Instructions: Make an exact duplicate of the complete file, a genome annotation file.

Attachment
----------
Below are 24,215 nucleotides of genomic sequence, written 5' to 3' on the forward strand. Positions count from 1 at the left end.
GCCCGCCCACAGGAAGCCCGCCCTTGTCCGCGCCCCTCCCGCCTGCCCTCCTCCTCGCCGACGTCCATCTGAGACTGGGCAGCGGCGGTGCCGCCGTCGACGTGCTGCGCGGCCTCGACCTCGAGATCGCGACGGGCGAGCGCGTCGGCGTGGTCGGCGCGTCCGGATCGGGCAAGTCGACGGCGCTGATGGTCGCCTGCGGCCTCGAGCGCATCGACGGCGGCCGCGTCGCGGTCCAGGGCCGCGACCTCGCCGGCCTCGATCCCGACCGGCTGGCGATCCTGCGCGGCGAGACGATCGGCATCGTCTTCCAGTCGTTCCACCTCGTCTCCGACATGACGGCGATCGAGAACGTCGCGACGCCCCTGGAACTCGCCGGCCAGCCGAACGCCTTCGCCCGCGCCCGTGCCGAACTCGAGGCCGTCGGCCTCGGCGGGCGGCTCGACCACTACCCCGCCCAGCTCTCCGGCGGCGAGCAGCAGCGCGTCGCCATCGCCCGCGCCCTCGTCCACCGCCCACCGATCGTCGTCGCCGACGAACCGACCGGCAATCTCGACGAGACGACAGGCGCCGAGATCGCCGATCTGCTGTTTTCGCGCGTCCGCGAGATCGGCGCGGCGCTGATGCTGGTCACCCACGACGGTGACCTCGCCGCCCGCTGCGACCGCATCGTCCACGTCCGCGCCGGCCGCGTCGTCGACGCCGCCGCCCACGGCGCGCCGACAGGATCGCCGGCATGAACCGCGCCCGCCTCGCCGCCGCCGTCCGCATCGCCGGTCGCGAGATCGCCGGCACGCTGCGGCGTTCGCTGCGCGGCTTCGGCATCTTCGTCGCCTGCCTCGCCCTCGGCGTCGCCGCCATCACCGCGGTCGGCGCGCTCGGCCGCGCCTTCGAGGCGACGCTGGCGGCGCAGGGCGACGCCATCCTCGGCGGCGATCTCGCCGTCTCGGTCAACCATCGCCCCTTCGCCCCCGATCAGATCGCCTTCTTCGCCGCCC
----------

Below are 24,215 nucleotides of genomic sequence, written 5' to 3' on the forward strand. Positions count from 1 at the left end.
GCCCGCCCACAGGAAGCCCGCCCTTGTCCGCGCCCCTCCCGCCTGCCCTCCTCCTCGCCGACGTCCATCTGAGACTGGGCAGCGGCGGTGCCGCCGTCGACGTGCTGCGCGGCCTCGACCTCGAGATCGCGACGGGCGAGCGCGTCGGCGTGGTCGGCGCGTCCGGATCGGGCAAGTCGACGGCGCTGATGGTCGCCTGCGGCCTCGAGCGCATCGACGGCGGCCGCGTCGCGGTCCAGGGCCGCGACCTCGCCGGCCTCGATCCCGACCGGCTGGCGATCCTGCGCGGCGAGACGATCGGCATCGTCTTCCAGTCGTTCCACCTCGTCTCCGACATGACGGCGATCGAGAACGTCGCGACGCCCCTGGAACTCGCCGGCCAGCCGAACGCCTTCGCCCGCGCCCGTGCCGAACTCGAGGCCGTCGGCCTCGGCGGGCGGCTCGACCACTACCCCGCCCAGCTCTCCGGCGGCGAGCAGCAGCGCGTCGCCATCGCCCGCGCCCTCGTCCACCGCCCACCGATCGTCGTCGCCGACGAACCGACCGGCAATCTCGACGAGACGACAGGCGCCGAGATCGCCGATCTGCTGTTTTCGCGCGTCCGCGAGATCGGCGCGGCGCTGATGCTGGTCACCCACGACGGTGACCTCGCCGCCCGCTGCGACCGCATCGTCCACGTCCGCGCCGGCCGCGTCGTCGACGCCGCCGCCCACGGCGCGCCGACAGGATCGCCGGCATGAACCGCGCCCGCCTCGCCGCCGCCGTCCGCATCGCCGGTCGCGAGATCGCCGGCACGCTGCGGCGTTCGCTGCGCGGCTTCGGCATCTTCGTCGCCTGCCTCGCCCTCGGCGTCGCCGCCATCACCGCGGTCGGCGCGCTCGGCCGCGCCTTCGAGGCGACGCTGGCGGCGCAGGGCGACGCCATCCTCGGCGGCGATCTCGCCGTCTCGGTCAACCATCGCCCCTTCGCCCCCGATCAGATCGCCTTCTTCGCCGCCC